Over the past decade, lawyers like Miguel and migrant advocates on both sides of the border have worked together to short circuit a guest-worker system that relies on laborers not knowing they are entitled to legal recourse.
News Story (INTERNATIONAL)
Christian Science Monitor
December 14, 2015
READ THE FULL STORY HERE
Tags: Employment, Farm and Migrant Workers
Organizations mentioned/involved: Texas RioGrande Legal Aid (TRLA), Florida Rural Legal Services (FRLS)
Advocates say abuses that can add up to trafficking – lying about the nature of the work before arrival, forcing employees to work long hours without breaks, making threats about worker’s families, paying workers below the minimum wage, and physical or sexual assault – are exacerbated by the fact that guest workers are required to leave the United States at the end of each season. Back home, they are far away from the US legal system or advocates that might help them push for justice against abusive or exploitive employers.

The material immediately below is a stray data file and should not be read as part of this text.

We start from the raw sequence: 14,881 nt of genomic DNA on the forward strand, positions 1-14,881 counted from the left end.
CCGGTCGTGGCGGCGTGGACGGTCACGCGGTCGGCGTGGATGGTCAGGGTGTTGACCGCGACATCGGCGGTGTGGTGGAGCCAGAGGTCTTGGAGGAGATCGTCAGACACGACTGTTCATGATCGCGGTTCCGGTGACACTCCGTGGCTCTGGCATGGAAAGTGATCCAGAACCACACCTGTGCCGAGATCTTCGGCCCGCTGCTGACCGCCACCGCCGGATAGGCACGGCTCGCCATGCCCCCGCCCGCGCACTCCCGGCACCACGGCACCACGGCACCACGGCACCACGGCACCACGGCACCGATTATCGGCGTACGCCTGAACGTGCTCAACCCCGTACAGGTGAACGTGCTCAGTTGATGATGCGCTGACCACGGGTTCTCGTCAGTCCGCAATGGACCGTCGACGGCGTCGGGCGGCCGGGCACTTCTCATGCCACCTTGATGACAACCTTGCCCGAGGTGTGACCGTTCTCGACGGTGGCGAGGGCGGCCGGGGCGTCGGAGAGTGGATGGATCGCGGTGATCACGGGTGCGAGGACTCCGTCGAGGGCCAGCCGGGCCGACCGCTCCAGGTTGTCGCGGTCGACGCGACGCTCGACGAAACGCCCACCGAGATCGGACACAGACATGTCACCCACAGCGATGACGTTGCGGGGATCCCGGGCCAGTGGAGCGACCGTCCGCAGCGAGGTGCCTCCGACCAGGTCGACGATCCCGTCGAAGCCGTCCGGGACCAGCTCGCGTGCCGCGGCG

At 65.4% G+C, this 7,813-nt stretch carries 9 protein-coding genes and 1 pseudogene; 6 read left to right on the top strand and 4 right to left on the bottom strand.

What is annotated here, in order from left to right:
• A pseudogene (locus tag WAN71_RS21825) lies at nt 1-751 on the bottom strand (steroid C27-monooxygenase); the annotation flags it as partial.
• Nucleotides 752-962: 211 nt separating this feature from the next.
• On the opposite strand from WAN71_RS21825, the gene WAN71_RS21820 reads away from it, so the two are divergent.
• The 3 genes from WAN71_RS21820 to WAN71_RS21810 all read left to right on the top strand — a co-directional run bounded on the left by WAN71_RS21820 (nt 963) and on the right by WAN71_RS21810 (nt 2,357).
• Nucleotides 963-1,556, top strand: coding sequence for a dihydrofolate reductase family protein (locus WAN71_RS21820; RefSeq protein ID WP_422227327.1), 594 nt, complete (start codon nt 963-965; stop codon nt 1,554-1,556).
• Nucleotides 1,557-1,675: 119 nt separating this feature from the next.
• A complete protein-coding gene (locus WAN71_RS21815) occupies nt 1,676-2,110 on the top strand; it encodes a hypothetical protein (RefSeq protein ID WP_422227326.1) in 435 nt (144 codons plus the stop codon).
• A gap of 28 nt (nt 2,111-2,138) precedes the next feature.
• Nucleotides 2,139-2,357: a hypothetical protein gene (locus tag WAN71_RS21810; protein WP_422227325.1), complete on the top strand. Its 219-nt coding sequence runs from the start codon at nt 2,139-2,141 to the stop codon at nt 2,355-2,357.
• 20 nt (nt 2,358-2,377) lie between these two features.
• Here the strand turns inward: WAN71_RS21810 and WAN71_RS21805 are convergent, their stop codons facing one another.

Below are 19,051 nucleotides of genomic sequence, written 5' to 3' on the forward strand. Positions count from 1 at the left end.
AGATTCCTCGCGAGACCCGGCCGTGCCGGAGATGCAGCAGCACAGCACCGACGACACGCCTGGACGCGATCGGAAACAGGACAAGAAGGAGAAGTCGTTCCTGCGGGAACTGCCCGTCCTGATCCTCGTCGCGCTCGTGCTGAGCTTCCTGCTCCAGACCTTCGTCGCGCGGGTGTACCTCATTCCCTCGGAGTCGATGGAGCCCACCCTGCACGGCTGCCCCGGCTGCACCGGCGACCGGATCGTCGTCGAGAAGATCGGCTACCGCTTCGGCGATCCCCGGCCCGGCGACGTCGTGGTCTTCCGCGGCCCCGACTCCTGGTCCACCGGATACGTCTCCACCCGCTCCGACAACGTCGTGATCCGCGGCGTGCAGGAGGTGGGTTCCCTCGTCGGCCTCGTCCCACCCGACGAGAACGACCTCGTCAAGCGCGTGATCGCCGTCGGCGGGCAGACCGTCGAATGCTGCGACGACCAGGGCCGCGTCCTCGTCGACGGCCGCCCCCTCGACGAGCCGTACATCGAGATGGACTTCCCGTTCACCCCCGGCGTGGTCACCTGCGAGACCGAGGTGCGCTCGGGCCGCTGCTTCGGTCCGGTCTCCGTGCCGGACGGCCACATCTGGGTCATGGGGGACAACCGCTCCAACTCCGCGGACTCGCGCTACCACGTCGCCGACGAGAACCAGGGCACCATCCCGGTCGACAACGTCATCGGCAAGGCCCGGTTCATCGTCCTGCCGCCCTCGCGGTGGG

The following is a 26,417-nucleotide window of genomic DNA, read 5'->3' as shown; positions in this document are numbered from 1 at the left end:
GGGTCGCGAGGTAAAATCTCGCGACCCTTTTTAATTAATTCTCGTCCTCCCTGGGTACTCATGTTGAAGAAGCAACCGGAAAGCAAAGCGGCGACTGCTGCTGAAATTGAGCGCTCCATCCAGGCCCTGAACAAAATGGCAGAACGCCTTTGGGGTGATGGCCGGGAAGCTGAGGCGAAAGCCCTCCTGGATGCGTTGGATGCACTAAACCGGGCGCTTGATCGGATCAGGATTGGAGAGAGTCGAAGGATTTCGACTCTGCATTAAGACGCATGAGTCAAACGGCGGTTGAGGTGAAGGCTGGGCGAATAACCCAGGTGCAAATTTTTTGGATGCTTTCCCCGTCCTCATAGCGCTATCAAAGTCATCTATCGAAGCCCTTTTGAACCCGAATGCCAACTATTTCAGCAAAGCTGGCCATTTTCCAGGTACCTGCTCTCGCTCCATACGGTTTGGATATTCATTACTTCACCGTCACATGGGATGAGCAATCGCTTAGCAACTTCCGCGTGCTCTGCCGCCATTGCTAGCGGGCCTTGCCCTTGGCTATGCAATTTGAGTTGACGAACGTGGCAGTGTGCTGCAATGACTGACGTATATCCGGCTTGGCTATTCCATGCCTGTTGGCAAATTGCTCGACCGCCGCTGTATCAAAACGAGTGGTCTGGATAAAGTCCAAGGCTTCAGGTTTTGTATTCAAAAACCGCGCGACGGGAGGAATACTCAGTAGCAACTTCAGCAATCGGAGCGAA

But over the past decade more lawyers like Miguel, NGOs, government representatives, and migrant advocates on both sides of the border have worked together to short circuit a guest-worker system that relies on laborers not knowing that they are entitled to legal recourse, or how to go about getting it.
They see this effort for cross-border justice, painstaking and time-consuming as it is, as vital to reducing labor trafficking and migrant worker exploitation in the US.